Juliette Danielle's character wasn’t well written and she did have to do most of the heavy lifting in this film because it was centred around her, shame Danielle was forced to play the same one note character. I thought she played her character competently at the start of the film, I almost thought, watching the opening scene, that this film would turn out alright, and everyone was wrong. However, it was when Johnny refuses to get a promotion where the film, and its script go downhill, dragging Danielle's acting along with it. 

Mark: 2 / 10 

Greg Sestero was not helped by the script, nor starring alongside Wiseau, but lets not get carried away and believe that just because he has self-awareness, that somehow Sestero has any talent in acting. Sestero's line delivery was only marginally better than Wiseau's -  many of his scenes were unbelievable and delivery was mostly, off. 

Denny: 4 / 10

Denny came across as odd, I felt awkward when he was on screen, which was kind of interesting and you know what! In such a bland film, that deserves a couple points for that alone. Philip Haldiman accomplished what an actor is supposed to do, I actually bought into him as his character and actually felt something when he was on screen! Although not given really anything to play with, Haldiman's somewhat stilted delivery made dialogue that was intended to come accross as playful or innocently flirtacious, as cringworthy and innapropriate. Indeed, particuarly in the first scene of the film,  the scene implies that he wants to pursue a sexual relationship with Johnny or Lisa. Which, in a film with such a cookie cutter plot, adds some much needed distraction, however fleeting it was.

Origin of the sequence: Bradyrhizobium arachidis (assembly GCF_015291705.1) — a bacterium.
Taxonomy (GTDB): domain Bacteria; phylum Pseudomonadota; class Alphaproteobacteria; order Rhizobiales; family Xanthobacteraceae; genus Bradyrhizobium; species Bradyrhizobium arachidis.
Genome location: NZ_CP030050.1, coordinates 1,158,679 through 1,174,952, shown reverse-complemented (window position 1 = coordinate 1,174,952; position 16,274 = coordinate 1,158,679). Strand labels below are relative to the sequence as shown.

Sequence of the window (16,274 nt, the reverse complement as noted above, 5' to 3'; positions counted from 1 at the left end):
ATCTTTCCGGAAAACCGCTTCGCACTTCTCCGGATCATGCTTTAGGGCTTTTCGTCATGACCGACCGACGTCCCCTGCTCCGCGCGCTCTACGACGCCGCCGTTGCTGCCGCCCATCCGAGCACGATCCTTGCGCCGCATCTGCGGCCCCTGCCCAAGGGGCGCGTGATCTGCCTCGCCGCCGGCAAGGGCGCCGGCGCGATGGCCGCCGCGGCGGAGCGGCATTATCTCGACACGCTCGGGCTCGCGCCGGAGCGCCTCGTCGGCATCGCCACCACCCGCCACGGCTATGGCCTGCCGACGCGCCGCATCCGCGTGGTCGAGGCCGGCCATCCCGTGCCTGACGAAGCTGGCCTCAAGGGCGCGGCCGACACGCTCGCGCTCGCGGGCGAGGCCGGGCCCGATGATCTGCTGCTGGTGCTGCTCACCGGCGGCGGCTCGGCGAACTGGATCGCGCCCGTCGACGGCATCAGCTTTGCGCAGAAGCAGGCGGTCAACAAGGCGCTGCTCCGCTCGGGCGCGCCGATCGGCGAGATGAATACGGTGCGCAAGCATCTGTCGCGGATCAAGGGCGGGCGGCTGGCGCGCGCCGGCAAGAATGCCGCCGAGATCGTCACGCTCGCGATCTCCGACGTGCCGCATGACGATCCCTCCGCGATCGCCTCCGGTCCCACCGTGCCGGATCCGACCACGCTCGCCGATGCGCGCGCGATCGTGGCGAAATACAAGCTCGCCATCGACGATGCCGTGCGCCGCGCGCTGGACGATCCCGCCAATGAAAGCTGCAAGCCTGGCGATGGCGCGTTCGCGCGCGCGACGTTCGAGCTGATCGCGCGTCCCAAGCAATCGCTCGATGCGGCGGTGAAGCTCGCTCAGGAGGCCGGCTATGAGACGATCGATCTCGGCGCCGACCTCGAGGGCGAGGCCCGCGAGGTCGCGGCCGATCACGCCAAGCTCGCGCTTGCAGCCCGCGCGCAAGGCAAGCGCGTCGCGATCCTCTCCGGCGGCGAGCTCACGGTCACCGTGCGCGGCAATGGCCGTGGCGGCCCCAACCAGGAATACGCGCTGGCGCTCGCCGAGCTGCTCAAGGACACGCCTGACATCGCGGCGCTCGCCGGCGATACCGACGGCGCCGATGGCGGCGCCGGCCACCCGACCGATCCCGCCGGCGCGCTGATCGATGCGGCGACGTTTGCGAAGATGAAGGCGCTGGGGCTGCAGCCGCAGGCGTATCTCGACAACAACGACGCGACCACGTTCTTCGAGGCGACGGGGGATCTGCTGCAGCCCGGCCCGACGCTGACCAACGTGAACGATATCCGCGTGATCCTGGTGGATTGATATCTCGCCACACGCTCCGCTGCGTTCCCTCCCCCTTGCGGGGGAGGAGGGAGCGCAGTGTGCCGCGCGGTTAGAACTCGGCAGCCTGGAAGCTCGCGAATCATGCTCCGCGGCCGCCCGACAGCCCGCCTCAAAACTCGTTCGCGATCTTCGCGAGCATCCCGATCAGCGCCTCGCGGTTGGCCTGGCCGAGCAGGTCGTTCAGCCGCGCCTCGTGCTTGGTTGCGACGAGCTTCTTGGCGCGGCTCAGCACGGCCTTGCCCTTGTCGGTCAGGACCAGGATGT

Peter: 5 / 10 

Peter works, he doesn’t fit at all in this group of weird friends, the character is a little awkward and bookish, but Kyle Vogt played a believable psychologist. However, I think Vogt just needed to loosen up a bit, there were some scenes where his discomfort on screen could not be camouflaged by his character's akwardness. If only he had a competent director to give him some guidance, and that includes both of them! 

Steven: 6 / 10

Just for reference, Steven is the guy who catches Lisa and Mark kissing each other at Johnny's birthday party at the end of the film and yells at them, and who Lisa reveals that she isn't pregnant. I don’t know why, but Greg Ellery is the best actor in this entire film. Although, looking back in writing this up, his acting doesn’t seem that great, having watched other actors after this in a much better movie. But after being exposed to 80 minutes of sub-par acting, I thought, well anger that’s an emotion! And Ellery is portraying it somewhat believably! And you can see Lisa feeding off the energy! That’s good! 

Bad Directing (Odd Green Screens, Pacing & Acting)

That’s the thing, some of this acting can be blamed on the directing. Cause plays a really important role for actors, to try to get them to present with the right emotions, but here, there were many times where lines were not delivered properly by actors and they lost their meaning. Obviously putting WISEAU aside, Juliette Danielle couldn’t really pull off the perused lips bitchy routine that the script asked for which I guess is complimentary in itself, and there were a couple of scenes where she visibly wanted to laugh due to the corny dialogue. The green screen in the roof top scenes also provided an odd eye sore and rendered already stilted scenes, even more so. 

Perhaps the Critics were on to something...

Is it a recommendation? Well, let me put it this way. If you are finding the current content on Netflix, HBO Max, Disney+, Peacock, etc. unsatifying, then you should watch this film. Not because it will be better, but it will offer you a new found appreciation for the media on those services.